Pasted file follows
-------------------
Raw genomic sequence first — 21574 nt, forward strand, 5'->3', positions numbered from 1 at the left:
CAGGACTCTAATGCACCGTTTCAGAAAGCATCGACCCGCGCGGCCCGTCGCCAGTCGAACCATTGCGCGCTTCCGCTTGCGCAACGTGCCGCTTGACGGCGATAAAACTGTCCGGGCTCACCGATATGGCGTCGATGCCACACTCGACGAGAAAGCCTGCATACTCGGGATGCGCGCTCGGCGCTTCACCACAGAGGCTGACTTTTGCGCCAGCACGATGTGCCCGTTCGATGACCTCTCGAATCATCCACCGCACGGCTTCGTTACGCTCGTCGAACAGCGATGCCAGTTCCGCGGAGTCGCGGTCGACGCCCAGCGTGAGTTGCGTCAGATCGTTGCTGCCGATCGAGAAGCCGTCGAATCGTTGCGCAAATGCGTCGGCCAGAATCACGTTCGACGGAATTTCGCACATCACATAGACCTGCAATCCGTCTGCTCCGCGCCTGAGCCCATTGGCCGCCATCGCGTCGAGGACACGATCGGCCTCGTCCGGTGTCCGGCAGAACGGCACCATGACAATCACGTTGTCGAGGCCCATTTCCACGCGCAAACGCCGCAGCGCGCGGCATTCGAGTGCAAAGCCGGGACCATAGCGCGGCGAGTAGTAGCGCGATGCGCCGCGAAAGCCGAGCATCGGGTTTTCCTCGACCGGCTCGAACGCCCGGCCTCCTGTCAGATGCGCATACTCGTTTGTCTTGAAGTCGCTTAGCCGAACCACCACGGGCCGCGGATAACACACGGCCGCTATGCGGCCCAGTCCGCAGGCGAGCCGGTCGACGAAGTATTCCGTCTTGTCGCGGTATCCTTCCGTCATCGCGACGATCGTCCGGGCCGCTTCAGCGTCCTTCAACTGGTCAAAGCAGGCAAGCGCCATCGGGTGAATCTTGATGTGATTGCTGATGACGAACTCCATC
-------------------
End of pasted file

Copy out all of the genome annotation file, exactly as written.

Raw genomic sequence first — 21574 nt, forward strand, 5'->3', positions numbered from 1 at the left:
CAGGACTCTAATGCACCGTTTCAGAAAGCATCGACCCGCGCGGCCCGTCGCCAGTCGAACCATTGCGCGCTTCCGCTTGCGCAACGTGCCGCTTGACGGCGATAAAACTGTCCGGGCTCACCGATATGGCGTCGATGCCACACTCGACGAGAAAGCCTGCATACTCGGGATGCGCGCTCGGCGCTTCACCACAGAGGCTGACTTTTGCGCCAGCACGATGTGCCCGTTCGATGACCTCTCGAATCATCCACCGCACGGCTTCGTTACGCTCGTCGAACAGCGATGCCAGTTCCGCGGAGTCGCGGTCGACGCCCAGCGTGAGTTGCGTCAGATCGTTGCTGCCGATCGAGAAGCCGTCGAATCGTTGCGCAAATGCGTCGGCCAGAATCACGTTCGACGGAATTTCGCACATCACATAGACCTGCAATCCGTCTGCTCCGCGCCTGAGCCCATTGGCCGCCATCGCGTCGAGGACACGATCGGCCTCGTCCGGTGTCCGGCAGAACGGCACCATGACAATCACGTTGTCGAGGCCCATTTCCACGCGCAAACGCCGCAGCGCGCGGCATTCGAGTGCAAAGCCGGGACCATAGCGCGGCGAGTAGTAGCGCGATGCGCCGCGAAAGCCGAGCATCGGGTTTTCCTCGACCGGCTCGAACGCCCGGCCTCCTGTCAGATGCGCATACTCGTTTGTCTTGAAGTCGCTTAGCCGAACCACCACGGGCCGCGGATAACACACGGCCGCTATGCGGCCCAGTCCGCAGGCGAGCCGGTCGACGAAGTATTCCGTCTTGTCGCGGTATCCTTCCGTCATCGCGACGATCGTCCGGGCCGCTTCAGCGTCCTTCAACTGGTCAAAGCAGGCAAGCGCCATCGGGTGAATCTTGATGTGATTGCTGATGACGAACTCCATC